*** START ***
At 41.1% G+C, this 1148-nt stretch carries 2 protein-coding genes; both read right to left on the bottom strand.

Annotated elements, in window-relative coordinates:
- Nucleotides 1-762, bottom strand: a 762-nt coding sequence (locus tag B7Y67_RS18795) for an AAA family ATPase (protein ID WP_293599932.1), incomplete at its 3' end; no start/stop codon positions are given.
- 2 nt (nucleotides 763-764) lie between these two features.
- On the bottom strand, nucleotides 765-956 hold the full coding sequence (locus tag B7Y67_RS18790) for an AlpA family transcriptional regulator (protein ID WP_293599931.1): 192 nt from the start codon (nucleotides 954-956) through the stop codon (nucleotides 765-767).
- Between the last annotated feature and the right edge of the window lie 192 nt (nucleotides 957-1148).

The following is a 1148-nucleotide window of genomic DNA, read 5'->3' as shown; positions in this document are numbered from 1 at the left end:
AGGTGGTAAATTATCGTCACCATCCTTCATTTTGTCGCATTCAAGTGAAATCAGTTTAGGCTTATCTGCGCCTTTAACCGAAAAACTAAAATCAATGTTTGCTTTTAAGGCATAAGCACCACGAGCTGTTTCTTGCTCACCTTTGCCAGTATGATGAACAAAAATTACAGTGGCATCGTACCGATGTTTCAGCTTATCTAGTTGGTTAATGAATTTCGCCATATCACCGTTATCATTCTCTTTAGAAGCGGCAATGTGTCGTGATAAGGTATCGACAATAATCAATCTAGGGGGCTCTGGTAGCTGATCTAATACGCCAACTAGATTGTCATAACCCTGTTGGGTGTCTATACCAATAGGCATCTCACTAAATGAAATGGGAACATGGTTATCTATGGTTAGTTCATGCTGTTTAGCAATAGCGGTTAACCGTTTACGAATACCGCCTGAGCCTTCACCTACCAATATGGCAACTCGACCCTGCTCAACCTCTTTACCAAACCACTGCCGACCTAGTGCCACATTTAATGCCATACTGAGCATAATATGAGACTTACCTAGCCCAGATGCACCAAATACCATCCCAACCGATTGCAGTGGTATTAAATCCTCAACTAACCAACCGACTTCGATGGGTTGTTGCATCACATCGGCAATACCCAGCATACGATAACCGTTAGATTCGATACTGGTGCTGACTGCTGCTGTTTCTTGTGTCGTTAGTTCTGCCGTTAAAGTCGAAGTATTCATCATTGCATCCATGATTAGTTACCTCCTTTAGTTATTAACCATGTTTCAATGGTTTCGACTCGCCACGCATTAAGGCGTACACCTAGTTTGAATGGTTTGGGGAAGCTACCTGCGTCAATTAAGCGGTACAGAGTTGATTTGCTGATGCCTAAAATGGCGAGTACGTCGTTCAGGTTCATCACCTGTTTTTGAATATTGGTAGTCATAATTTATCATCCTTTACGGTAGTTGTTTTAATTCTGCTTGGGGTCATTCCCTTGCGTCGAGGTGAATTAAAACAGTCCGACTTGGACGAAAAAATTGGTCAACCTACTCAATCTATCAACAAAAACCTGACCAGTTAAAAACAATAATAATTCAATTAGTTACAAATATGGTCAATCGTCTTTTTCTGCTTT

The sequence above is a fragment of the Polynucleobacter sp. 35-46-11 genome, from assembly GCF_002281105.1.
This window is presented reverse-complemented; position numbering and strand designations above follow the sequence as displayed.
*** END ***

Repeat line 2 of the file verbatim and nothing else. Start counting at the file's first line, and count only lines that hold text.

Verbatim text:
Annotated elements, in window-relative coordinates: